Can a movie be any more pleasurable than this one? As the final credits roll, it will seem impossible.
Each week, veteran film critic Bill Wine will look back at an important film that is worth watching, either for the first time or again.
Can a movie be any more pleasurable than this one? As the final credits roll, it will seem impossible. And yet, consider this:
“The Artist” (2011) is silent, it's black-and-white, its title refers to art, it ignores the CGI process, and its director and stars are French. I know, I know: how many more objections and reservations can the contemporary American moviegoer possibly have?
And yet I bet you'll enjoy it immensely as it reminds you of why you – that is, we – have long since fallen for the movies.
That's because “The Artist” – collector of ten Oscar nominations and the winner of five, including Best Picture, Best Director, and Best Actor – is a masterpiece of charm, energy, humor, nostalgia, and craft.
It's a comedy about the advent of the talkies in the late twenties and early thirties, bracketing the Great Depression, and one movie star's inability or unwillingness to adapt to change.
Oscar winner Jean Dujardin stars as George Valentin (shades of Rudolph Valentino), a dashing and charismatic swashbuckler and matinee idol whose 1,000-watt killer smile, which he flashes around the clock like a state-of-the-art lighthouse beacon, shows us just how high on top of his world he sits. He's vain, all right, but he's also inherently and obviously decent.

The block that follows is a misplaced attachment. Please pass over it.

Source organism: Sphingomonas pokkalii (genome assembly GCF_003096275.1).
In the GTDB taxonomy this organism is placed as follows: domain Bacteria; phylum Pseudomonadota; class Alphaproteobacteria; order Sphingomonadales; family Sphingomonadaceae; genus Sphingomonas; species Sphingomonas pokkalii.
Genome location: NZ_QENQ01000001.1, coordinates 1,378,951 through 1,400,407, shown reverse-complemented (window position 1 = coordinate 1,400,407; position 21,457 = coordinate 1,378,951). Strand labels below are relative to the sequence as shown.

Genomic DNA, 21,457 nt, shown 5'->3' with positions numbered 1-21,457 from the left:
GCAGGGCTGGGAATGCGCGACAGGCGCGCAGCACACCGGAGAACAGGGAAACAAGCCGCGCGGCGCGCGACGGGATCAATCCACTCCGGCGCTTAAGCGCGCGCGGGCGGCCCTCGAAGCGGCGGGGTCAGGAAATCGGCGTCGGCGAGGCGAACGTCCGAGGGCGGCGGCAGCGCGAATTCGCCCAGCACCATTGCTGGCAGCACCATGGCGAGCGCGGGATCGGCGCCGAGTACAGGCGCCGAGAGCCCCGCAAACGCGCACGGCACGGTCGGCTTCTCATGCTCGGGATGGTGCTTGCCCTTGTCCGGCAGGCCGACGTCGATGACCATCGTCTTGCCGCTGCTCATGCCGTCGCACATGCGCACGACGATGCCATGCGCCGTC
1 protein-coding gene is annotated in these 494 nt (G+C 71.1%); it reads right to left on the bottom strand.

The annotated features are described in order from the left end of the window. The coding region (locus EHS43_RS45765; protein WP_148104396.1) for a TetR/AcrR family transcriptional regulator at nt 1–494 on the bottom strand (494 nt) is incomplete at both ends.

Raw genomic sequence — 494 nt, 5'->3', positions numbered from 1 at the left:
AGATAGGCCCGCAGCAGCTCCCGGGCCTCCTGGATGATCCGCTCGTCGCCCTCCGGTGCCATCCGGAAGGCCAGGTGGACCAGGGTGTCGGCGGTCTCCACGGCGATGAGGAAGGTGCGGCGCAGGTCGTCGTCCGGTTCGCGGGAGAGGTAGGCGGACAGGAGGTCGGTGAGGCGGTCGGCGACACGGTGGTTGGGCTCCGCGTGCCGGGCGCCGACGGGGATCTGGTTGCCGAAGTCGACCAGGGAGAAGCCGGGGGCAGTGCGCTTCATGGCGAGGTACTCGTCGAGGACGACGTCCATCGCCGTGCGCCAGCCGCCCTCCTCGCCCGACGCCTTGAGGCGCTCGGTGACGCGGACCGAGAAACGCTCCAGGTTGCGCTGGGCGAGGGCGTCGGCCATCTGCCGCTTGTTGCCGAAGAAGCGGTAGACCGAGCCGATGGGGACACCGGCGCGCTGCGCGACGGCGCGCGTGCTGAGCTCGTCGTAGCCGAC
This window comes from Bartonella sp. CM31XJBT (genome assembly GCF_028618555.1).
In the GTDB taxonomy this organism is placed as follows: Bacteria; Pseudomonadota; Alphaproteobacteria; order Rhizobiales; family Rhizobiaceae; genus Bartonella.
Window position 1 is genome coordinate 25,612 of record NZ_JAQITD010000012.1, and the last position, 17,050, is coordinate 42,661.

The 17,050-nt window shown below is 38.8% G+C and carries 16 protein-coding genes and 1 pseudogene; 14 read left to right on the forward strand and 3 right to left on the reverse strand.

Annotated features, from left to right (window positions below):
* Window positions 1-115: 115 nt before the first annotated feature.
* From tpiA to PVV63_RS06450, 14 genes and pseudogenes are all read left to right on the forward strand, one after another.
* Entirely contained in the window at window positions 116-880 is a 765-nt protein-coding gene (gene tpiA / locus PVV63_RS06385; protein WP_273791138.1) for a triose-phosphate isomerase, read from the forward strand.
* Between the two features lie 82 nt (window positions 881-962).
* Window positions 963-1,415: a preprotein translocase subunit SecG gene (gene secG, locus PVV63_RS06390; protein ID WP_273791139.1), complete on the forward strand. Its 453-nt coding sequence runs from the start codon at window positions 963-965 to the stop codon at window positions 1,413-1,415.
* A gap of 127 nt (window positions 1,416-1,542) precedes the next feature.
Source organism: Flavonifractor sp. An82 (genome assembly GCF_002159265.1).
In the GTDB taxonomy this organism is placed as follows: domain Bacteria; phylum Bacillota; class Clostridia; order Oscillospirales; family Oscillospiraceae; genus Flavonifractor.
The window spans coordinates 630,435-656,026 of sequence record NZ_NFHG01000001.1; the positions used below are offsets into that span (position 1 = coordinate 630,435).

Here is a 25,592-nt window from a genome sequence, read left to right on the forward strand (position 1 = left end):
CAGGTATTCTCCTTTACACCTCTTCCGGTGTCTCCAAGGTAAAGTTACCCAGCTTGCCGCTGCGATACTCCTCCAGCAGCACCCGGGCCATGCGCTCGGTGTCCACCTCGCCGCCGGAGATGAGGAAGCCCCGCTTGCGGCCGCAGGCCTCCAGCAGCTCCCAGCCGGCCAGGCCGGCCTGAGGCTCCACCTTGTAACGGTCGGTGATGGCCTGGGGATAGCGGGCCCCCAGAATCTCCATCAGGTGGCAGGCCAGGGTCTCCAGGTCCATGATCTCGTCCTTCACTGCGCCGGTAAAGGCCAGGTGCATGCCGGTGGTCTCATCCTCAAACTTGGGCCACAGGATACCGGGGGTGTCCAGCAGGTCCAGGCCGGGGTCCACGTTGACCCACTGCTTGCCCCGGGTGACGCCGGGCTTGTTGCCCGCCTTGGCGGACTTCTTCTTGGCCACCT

When he meets Peppy Miller, a radiant and vivacious dancer and rising starlet played by co-star Berenice Bejo, at a movie premiere, the wealthy, influential star is instantly attracted to her, sensing that they are kindred spirits.
But he has no idea that soon the advent of sound will forever short-circuit his silents-are-golden career, or that Peppy's peppiness will help her to soar upward to the top of the movie game just as his career spirals downward, or that his off-screen life is about to be turned upside down by the stock market crash.
The supporting cast is primarily American, featuring and led by John Goodman as the Kinograph Studios boss, Penelope Ann MiIler as Valentin's unhappy wife, and James Cromwell as his devoted chauffeur. To say nothing of the uncanny "performance" by a scene-stealing Jack Russell Terrier – recalling Asta from the “Thin Man” movies – that is Valentin's constant companion on screen and off.
Oscar-winning writer-director Michel Hazanavicius also co-edited the superbly edited film, which also boasts breathtaking cinematography and makes great use of the sweeping, wonderfully evocative score by Ludovic Bource.
Hazanavicius' script, with its simple and timeless story, juggles echoes of lots of other movies of earlier eras, yet never for an instant, never for a frame, never for a sight gag does it seem truly derivative.
A smooth amalgam of comedy, romance, melodrama, and social history, it's joyous, wondrous, exuberant, intoxicating, and overwhelmingly endearing.
A thoroughly delightful throwback romantic comedy, “The Artist” is a crowd-pleasing love letter to Old Hollywood and American cinema, a movie to love for people who love movies.
Bill Wine is an Emmy-winning film critic who served in that capacity for WTXF and KYW Newsradio. He lives in Chestnut Hill.